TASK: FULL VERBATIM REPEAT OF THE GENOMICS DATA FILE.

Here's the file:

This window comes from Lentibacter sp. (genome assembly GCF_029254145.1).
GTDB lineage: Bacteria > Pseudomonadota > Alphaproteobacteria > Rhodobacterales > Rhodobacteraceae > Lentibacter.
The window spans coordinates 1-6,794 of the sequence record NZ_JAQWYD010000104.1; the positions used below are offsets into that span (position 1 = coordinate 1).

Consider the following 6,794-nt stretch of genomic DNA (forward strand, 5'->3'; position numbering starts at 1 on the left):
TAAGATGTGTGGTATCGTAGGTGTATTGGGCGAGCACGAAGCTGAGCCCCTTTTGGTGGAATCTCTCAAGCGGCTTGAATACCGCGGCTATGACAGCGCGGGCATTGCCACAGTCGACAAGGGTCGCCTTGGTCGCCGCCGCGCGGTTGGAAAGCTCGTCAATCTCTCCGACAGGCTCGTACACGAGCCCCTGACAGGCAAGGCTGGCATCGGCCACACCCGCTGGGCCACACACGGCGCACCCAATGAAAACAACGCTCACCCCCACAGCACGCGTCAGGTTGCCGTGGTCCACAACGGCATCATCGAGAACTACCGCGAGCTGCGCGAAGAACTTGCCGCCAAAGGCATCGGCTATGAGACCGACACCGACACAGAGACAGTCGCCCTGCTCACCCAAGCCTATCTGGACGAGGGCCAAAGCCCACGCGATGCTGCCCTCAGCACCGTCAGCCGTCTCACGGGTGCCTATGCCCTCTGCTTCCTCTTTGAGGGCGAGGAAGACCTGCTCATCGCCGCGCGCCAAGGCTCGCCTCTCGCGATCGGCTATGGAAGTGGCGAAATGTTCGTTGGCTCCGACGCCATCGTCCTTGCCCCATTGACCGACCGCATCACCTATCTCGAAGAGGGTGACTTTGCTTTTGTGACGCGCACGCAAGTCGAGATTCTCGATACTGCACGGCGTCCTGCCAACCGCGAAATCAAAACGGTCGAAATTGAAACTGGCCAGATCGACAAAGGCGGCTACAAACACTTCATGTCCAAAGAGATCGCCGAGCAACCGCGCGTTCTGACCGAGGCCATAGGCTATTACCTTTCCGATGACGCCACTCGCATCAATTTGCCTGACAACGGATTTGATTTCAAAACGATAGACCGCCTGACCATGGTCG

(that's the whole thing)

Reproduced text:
This window comes from Lentibacter sp. (genome assembly GCF_029254145.1).
GTDB lineage: Bacteria > Pseudomonadota > Alphaproteobacteria > Rhodobacterales > Rhodobacteraceae > Lentibacter.
The window spans coordinates 1-6,794 of the sequence record NZ_JAQWYD010000104.1; the positions used below are offsets into that span (position 1 = coordinate 1).

Consider the following 6,794-nt stretch of genomic DNA (forward strand, 5'->3'; position numbering starts at 1 on the left):
TAAGATGTGTGGTATCGTAGGTGTATTGGGCGAGCACGAAGCTGAGCCCCTTTTGGTGGAATCTCTCAAGCGGCTTGAATACCGCGGCTATGACAGCGCGGGCATTGCCACAGTCGACAAGGGTCGCCTTGGTCGCCGCCGCGCGGTTGGAAAGCTCGTCAATCTCTCCGACAGGCTCGTACACGAGCCCCTGACAGGCAAGGCTGGCATCGGCCACACCCGCTGGGCCACACACGGCGCACCCAATGAAAACAACGCTCACCCCCACAGCACGCGTCAGGTTGCCGTGGTCCACAACGGCATCATCGAGAACTACCGCGAGCTGCGCGAAGAACTTGCCGCCAAAGGCATCGGCTATGAGACCGACACCGACACAGAGACAGTCGCCCTGCTCACCCAAGCCTATCTGGACGAGGGCCAAAGCCCACGCGATGCTGCCCTCAGCACCGTCAGCCGTCTCACGGGTGCCTATGCCCTCTGCTTCCTCTTTGAGGGCGAGGAAGACCTGCTCATCGCCGCGCGCCAAGGCTCGCCTCTCGCGATCGGCTATGGAAGTGGCGAAATGTTCGTTGGCTCCGACGCCATCGTCCTTGCCCCATTGACCGACCGCATCACCTATCTCGAAGAGGGTGACTTTGCTTTTGTGACGCGCACGCAAGTCGAGATTCTCGATACTGCACGGCGTCCTGCCAACCGCGAAATCAAAACGGTCGAAATTGAAACTGGCCAGATCGACAAAGGCGGCTACAAACACTTCATGTCCAAAGAGATCGCCGAGCAACCGCGCGTTCTGACCGAGGCCATAGGCTATTACCTTTCCGATGACGCCACTCGCATCAATTTGCCTGACAACGGATTTGATTTCAAAACGATAGACCGCCTGACCATGGTCG